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Backpacker Magazine – April 2008
The year's best packs, boots, tents, jackets, and sleeping bags. Period. Plus, a never-die headlamp, a life-saving beacon, a back-saving ultralight chair, and more innovative, trail-tested gear.
Here's high-performance proof that a big pack can have a small footprint.
Get this load hauler for two-week expeditions, family weekends with hero-dad payloads, and everything in between. Sure, it's got more eco-cred than any big pack we've seen, but that's not why testers consistently chose it over more expensive models. The Phoenix carries better than most, too. "It's comfortable and stable up to 60 pounds," says our Rocky Mountain editor. "I got near-total load transfer and great knee lift for high step-ups, thanks to the padded, well-tailored hipbelt." The massive top-loader comes with expedition-grade fittings like ski slots, crampons straps, and quick-release compression straps long enough to take full-sized foam pads. The top lid and spindrift collar extend a foot above the packbag (extended capacity is a massive 5,675 inches). And you can access the entire packbag via oversized zips on the side and across the sleeping bag compartment.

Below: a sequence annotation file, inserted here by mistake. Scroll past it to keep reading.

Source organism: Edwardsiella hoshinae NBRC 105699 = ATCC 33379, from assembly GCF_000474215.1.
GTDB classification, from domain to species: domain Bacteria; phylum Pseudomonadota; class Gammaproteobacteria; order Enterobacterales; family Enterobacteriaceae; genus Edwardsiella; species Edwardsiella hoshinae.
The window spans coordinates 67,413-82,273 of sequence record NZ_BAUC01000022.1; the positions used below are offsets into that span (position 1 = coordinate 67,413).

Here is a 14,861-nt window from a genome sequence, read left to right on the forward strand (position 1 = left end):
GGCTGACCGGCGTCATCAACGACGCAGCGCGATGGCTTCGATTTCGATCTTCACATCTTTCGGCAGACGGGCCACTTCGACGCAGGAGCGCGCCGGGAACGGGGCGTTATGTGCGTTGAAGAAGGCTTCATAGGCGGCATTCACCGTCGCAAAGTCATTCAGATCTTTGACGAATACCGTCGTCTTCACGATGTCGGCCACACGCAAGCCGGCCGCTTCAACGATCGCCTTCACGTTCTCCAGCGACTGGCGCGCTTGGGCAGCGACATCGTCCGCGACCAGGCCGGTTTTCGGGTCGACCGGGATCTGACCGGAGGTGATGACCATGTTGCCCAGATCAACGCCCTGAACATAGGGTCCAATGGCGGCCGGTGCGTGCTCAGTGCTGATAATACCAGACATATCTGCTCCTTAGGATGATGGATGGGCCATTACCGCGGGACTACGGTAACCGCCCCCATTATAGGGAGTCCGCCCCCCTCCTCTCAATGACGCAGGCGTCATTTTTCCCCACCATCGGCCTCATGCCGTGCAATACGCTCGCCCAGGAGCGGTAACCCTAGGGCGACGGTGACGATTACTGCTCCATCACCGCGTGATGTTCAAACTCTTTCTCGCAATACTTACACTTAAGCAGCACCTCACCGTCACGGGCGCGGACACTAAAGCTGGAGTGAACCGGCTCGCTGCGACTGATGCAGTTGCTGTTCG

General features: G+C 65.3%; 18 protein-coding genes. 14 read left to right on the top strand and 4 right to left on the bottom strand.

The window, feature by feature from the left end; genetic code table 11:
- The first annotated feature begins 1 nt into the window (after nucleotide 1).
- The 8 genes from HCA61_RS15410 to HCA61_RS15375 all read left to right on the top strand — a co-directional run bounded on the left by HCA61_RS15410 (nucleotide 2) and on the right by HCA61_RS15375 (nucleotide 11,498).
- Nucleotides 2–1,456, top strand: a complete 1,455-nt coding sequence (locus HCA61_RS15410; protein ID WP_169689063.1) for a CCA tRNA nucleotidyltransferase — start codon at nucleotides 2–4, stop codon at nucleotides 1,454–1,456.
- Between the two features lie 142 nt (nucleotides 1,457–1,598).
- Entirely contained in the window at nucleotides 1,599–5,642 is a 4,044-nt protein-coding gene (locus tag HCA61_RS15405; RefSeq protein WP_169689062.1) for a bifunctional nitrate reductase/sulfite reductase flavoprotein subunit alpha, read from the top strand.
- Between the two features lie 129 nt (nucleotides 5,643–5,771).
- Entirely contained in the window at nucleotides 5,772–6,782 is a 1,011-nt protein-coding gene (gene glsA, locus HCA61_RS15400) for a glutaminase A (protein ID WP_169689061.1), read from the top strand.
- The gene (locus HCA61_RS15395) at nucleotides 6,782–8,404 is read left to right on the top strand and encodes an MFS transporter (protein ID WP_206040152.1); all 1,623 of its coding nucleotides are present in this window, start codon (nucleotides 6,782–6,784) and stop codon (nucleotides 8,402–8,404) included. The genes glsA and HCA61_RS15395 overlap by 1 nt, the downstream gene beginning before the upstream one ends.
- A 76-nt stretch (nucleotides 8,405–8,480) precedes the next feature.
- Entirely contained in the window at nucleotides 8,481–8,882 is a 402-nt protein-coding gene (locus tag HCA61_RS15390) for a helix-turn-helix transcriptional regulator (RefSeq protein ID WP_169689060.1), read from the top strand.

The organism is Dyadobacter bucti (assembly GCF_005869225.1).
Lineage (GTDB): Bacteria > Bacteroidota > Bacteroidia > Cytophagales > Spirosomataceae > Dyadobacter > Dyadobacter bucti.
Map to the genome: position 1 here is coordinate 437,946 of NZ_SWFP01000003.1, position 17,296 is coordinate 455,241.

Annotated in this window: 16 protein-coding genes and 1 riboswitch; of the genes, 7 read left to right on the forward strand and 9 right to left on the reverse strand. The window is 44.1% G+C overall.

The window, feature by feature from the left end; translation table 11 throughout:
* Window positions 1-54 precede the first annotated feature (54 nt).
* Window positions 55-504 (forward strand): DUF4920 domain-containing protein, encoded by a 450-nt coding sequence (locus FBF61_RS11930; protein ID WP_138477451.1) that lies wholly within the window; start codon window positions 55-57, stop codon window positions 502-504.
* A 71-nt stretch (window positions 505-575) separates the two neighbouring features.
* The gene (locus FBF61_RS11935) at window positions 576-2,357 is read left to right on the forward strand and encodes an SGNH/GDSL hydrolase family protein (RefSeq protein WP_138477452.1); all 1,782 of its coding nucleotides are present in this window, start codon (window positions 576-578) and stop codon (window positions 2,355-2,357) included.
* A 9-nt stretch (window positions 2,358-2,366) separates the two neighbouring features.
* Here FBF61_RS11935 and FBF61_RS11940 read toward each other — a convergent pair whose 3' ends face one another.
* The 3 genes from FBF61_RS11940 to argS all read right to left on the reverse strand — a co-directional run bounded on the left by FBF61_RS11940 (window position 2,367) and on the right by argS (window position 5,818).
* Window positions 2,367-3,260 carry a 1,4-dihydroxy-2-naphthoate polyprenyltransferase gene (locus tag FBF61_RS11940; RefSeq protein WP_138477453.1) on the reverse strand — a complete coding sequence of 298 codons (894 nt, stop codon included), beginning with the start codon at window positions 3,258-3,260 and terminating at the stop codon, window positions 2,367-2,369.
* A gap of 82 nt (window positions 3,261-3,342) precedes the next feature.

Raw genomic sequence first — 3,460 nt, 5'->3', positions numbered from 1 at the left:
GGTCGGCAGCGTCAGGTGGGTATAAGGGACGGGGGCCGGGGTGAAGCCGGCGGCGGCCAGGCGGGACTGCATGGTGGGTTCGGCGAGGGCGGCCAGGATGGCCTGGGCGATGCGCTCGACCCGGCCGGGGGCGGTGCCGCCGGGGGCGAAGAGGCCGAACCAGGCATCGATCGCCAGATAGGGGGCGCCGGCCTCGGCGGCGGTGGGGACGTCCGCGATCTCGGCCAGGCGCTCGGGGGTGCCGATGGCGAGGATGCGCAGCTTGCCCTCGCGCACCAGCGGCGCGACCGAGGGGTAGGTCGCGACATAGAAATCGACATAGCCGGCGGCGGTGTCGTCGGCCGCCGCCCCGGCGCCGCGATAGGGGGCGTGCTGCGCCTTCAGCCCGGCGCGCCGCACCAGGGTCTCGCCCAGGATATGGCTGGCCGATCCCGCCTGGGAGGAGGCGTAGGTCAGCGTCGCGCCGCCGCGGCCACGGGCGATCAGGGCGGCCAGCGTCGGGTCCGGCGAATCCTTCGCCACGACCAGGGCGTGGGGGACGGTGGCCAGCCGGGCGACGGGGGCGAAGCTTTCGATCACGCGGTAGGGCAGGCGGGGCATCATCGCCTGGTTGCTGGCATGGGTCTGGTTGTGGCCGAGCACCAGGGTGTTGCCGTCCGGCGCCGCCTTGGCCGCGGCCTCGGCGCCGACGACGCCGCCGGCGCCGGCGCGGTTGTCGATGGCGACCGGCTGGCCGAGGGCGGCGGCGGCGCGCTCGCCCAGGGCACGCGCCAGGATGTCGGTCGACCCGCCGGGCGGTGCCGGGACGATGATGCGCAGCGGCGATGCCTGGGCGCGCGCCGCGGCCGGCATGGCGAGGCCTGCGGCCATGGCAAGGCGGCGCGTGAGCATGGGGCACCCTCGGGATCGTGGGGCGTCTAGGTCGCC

The green ingredients are equally impressive: 100% recycled fabric and zippers divert some 107 plastic bottles from the landfill for each pack. (See "The Zero Impact Challenge," March 2008, for more details.) And we saw no drop-off in durability. One editor dragged the Phoenix through the Grand Canyon on a route that shredded lesser packs. All told, Mountainsmith says the pack reduces greenhouse-gas emissions by 40% when compared to a same-size model made with standard materials and manufacturing processes. $289; 4,211 cu. in.; 5 lbs. 3 oz. (one size, fits 17-20" torsos); mountainsmith.com.
The GoLite Adrenaline bag, Westcomb Specter LT Hoody, Marmot DriClime Catalyst jacket, Marmot Ultralight Down bag, and both tent photos were taken by Sethhughes.com. The remaining photos were taken by Steve Howe.